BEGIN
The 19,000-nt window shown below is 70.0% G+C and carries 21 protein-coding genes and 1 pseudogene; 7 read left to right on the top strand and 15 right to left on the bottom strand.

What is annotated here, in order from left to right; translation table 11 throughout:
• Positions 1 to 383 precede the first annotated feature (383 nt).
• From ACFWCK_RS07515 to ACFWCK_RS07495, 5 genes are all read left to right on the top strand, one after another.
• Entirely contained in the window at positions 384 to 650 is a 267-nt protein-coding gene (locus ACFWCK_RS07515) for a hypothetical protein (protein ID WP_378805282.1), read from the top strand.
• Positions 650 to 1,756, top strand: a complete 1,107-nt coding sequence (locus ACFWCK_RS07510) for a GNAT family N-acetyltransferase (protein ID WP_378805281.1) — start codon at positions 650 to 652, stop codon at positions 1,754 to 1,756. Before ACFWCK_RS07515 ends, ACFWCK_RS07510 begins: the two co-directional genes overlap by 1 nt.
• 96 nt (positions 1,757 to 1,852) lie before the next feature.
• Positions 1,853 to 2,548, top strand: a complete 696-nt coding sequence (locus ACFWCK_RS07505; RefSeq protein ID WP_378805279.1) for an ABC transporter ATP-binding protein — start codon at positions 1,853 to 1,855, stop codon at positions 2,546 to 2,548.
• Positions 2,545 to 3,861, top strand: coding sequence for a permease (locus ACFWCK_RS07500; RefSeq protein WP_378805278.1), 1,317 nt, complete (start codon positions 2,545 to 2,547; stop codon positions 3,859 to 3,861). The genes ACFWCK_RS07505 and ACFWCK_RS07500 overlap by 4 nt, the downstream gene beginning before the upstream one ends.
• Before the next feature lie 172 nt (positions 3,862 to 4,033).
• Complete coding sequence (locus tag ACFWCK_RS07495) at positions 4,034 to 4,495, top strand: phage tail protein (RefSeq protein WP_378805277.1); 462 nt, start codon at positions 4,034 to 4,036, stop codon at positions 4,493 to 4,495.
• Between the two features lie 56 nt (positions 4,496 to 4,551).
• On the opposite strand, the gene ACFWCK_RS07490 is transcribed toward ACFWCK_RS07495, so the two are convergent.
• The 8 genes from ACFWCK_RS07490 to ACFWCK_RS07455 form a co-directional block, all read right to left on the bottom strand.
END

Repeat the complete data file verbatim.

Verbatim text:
The 19,000-nt window shown below is 70.0% G+C and carries 21 protein-coding genes and 1 pseudogene; 7 read left to right on the top strand and 15 right to left on the bottom strand.

What is annotated here, in order from left to right; translation table 11 throughout:
• Positions 1 to 383 precede the first annotated feature (383 nt).
• From ACFWCK_RS07515 to ACFWCK_RS07495, 5 genes are all read left to right on the top strand, one after another.
• Entirely contained in the window at positions 384 to 650 is a 267-nt protein-coding gene (locus ACFWCK_RS07515) for a hypothetical protein (protein ID WP_378805282.1), read from the top strand.
• Positions 650 to 1,756, top strand: a complete 1,107-nt coding sequence (locus ACFWCK_RS07510) for a GNAT family N-acetyltransferase (protein ID WP_378805281.1) — start codon at positions 650 to 652, stop codon at positions 1,754 to 1,756. Before ACFWCK_RS07515 ends, ACFWCK_RS07510 begins: the two co-directional genes overlap by 1 nt.
• 96 nt (positions 1,757 to 1,852) lie before the next feature.
• Positions 1,853 to 2,548, top strand: a complete 696-nt coding sequence (locus ACFWCK_RS07505; RefSeq protein ID WP_378805279.1) for an ABC transporter ATP-binding protein — start codon at positions 1,853 to 1,855, stop codon at positions 2,546 to 2,548.
• Positions 2,545 to 3,861, top strand: coding sequence for a permease (locus ACFWCK_RS07500; RefSeq protein WP_378805278.1), 1,317 nt, complete (start codon positions 2,545 to 2,547; stop codon positions 3,859 to 3,861). The genes ACFWCK_RS07505 and ACFWCK_RS07500 overlap by 4 nt, the downstream gene beginning before the upstream one ends.
• Before the next feature lie 172 nt (positions 3,862 to 4,033).
• Complete coding sequence (locus tag ACFWCK_RS07495) at positions 4,034 to 4,495, top strand: phage tail protein (RefSeq protein WP_378805277.1); 462 nt, start codon at positions 4,034 to 4,036, stop codon at positions 4,493 to 4,495.
• Between the two features lie 56 nt (positions 4,496 to 4,551).
• On the opposite strand, the gene ACFWCK_RS07490 is transcribed toward ACFWCK_RS07495, so the two are convergent.
• The 8 genes from ACFWCK_RS07490 to ACFWCK_RS07455 form a co-directional block, all read right to left on the bottom strand.